This past week I was at an international conference on Perspectives of EIL (English as an International Language). I was giving talks on culture and content and about Global, but I also had the chance to see one or two other seminars. I’d like to share here what I learned in one of them by Hong Kong-based Professor Andy Kirpatrick, author of World Englishes. His talk was entitled English as an Asean lingua franca.
Kirpatrick and his colleagues are collecting a corpus of data on non native English. This is fascinating work, and I was familiar with a similar project underway in Vienna called VOICE (the Vienna Oxford International Corpus of English). Now it seems there will be an Asian equivalent of VOICE, called ACE, the Asean Corpus of English. They are using data from high level Asean meetings, between ministers of countries such as Thailand, Laos, Cambodia, Vietnam, Singapore and Indonesia among others. It is still early to draw any conclusions about this variety of English, but some of the points that were made were interesting. Particularly the area of pragmatics and specifically English for requests and offers. According to Kirpatrick, the direct way of teaching this in standard English (Can I… Could you please…May I…etc) doesn’t work for cultural reasons as direct requests like that occur much more rarely. Information from the ACE corpus might provide new directions on how to teach this. I found this fascinating.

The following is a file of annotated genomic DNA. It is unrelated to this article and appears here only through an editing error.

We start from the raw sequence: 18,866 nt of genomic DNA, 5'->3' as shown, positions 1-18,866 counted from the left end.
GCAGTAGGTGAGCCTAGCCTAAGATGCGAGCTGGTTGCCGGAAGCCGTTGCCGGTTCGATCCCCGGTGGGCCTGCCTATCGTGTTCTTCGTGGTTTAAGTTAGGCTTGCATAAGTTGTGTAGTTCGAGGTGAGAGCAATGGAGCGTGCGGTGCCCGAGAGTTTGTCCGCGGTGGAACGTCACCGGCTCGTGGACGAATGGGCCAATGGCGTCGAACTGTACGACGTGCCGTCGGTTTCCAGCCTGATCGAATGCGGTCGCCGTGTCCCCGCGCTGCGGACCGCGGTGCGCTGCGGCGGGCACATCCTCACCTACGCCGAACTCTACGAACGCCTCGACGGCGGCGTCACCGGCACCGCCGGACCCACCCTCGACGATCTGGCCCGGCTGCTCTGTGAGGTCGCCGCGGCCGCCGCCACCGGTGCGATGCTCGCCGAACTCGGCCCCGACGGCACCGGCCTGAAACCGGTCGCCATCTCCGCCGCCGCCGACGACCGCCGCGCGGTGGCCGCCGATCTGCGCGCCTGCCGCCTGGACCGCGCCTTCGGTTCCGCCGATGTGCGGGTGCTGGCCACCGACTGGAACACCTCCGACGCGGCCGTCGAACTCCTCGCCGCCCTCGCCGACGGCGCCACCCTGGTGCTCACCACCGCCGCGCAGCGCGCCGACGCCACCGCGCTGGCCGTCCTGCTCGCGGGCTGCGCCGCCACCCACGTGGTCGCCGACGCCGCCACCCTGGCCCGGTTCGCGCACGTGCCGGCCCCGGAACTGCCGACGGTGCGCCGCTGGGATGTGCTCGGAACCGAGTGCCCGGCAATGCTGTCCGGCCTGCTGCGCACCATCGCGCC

The other recommendations Kirpatrick made were in the area of multilingualism and although some readers may be shocked, it made sense to me.
– English is a “hybrid mongrel” of a language. Like all languages, English is dynamic – it changes over time.
– All things being equal, it’s fine to start English language instruction early to young learners. However, all things are not equal. English instruction should begin later, and priority should be given to acquiring literacy in local languages.
– Use the child’s L1 as a medium of instruction.
– Adopt multilingual benchmarks to measure linguistic proficiency and adopt a multilingual model for Asia, not an idealized native-like proficiency.
For those of you interested more in this area, Andy Kirpatrick has a new book out on it, called English as a Lingua Franca in ASEAN: A multilingual model.